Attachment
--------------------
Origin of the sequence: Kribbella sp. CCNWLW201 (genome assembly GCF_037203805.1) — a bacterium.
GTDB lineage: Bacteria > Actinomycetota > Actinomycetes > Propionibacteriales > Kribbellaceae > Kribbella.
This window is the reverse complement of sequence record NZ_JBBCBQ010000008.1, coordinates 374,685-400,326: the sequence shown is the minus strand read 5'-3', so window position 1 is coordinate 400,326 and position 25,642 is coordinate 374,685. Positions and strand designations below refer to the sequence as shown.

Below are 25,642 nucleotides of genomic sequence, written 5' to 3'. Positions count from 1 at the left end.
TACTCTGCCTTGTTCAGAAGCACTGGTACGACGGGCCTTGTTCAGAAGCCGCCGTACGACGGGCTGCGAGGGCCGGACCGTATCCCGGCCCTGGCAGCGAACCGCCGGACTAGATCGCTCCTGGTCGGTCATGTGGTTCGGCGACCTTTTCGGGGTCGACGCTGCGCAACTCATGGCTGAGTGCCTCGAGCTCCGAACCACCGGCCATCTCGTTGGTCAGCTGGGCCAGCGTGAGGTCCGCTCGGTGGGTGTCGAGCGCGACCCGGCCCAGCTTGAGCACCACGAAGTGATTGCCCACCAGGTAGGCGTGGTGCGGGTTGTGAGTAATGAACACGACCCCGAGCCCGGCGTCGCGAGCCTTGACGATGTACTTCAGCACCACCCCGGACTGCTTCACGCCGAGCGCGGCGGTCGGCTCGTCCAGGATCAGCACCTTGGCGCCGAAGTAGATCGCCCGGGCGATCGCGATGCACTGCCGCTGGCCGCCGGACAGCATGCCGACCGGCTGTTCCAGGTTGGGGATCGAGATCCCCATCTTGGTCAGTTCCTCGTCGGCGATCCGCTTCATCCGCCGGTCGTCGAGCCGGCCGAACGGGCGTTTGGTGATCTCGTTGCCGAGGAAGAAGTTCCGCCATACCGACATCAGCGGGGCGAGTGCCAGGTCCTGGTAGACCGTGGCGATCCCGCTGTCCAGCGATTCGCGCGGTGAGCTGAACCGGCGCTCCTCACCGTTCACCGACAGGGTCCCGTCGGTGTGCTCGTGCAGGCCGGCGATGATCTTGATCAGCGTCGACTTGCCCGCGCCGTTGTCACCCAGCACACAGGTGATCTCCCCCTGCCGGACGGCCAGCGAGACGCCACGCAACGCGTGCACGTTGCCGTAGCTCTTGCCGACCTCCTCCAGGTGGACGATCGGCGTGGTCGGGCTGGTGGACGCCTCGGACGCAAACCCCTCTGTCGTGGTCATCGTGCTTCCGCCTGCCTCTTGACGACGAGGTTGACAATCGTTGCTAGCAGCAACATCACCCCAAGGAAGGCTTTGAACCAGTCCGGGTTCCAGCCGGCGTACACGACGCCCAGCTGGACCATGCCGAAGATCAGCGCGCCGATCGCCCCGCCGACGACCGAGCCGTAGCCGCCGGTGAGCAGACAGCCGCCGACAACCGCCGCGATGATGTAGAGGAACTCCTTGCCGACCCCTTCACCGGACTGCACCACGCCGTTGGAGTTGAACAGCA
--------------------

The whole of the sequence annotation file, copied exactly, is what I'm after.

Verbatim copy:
Origin of the sequence: Kribbella sp. CCNWLW201 (genome assembly GCF_037203805.1) — a bacterium.
GTDB lineage: Bacteria > Actinomycetota > Actinomycetes > Propionibacteriales > Kribbellaceae > Kribbella.
This window is the reverse complement of sequence record NZ_JBBCBQ010000008.1, coordinates 374,685-400,326: the sequence shown is the minus strand read 5'-3', so window position 1 is coordinate 400,326 and position 25,642 is coordinate 374,685. Positions and strand designations below refer to the sequence as shown.

Below are 25,642 nucleotides of genomic sequence, written 5' to 3'. Positions count from 1 at the left end.
TACTCTGCCTTGTTCAGAAGCACTGGTACGACGGGCCTTGTTCAGAAGCCGCCGTACGACGGGCTGCGAGGGCCGGACCGTATCCCGGCCCTGGCAGCGAACCGCCGGACTAGATCGCTCCTGGTCGGTCATGTGGTTCGGCGACCTTTTCGGGGTCGACGCTGCGCAACTCATGGCTGAGTGCCTCGAGCTCCGAACCACCGGCCATCTCGTTGGTCAGCTGGGCCAGCGTGAGGTCCGCTCGGTGGGTGTCGAGCGCGACCCGGCCCAGCTTGAGCACCACGAAGTGATTGCCCACCAGGTAGGCGTGGTGCGGGTTGTGAGTAATGAACACGACCCCGAGCCCGGCGTCGCGAGCCTTGACGATGTACTTCAGCACCACCCCGGACTGCTTCACGCCGAGCGCGGCGGTCGGCTCGTCCAGGATCAGCACCTTGGCGCCGAAGTAGATCGCCCGGGCGATCGCGATGCACTGCCGCTGGCCGCCGGACAGCATGCCGACCGGCTGTTCCAGGTTGGGGATCGAGATCCCCATCTTGGTCAGTTCCTCGTCGGCGATCCGCTTCATCCGCCGGTCGTCGAGCCGGCCGAACGGGCGTTTGGTGATCTCGTTGCCGAGGAAGAAGTTCCGCCATACCGACATCAGCGGGGCGAGTGCCAGGTCCTGGTAGACCGTGGCGATCCCGCTGTCCAGCGATTCGCGCGGTGAGCTGAACCGGCGCTCCTCACCGTTCACCGACAGGGTCCCGTCGGTGTGCTCGTGCAGGCCGGCGATGATCTTGATCAGCGTCGACTTGCCCGCGCCGTTGTCACCCAGCACACAGGTGATCTCCCCCTGCCGGACGGCCAGCGAGACGCCACGCAACGCGTGCACGTTGCCGTAGCTCTTGCCGACCTCCTCCAGGTGGACGATCGGCGTGGTCGGGCTGGTGGACGCCTCGGACGCAAACCCCTCTGTCGTGGTCATCGTGCTTCCGCCTGCCTCTTGACGACGAGGTTGACAATCGTTGCTAGCAGCAACATCACCCCAAGGAAGGCTTTGAACCAGTCCGGGTTCCAGCCGGCGTACACGACGCCCAGCTGGACCATGCCGAAGATCAGCGCGCCGATCGCCCCGCCGACGACCGAGCCGTAGCCGCCGGTGAGCAGACAGCCGCCGACAACCGCCGCGATGATGTAGAGGAACTCCTTGCCGACCCCTTCACCGGACTGCACCACGCCGTTGGAGTTGAACAGCA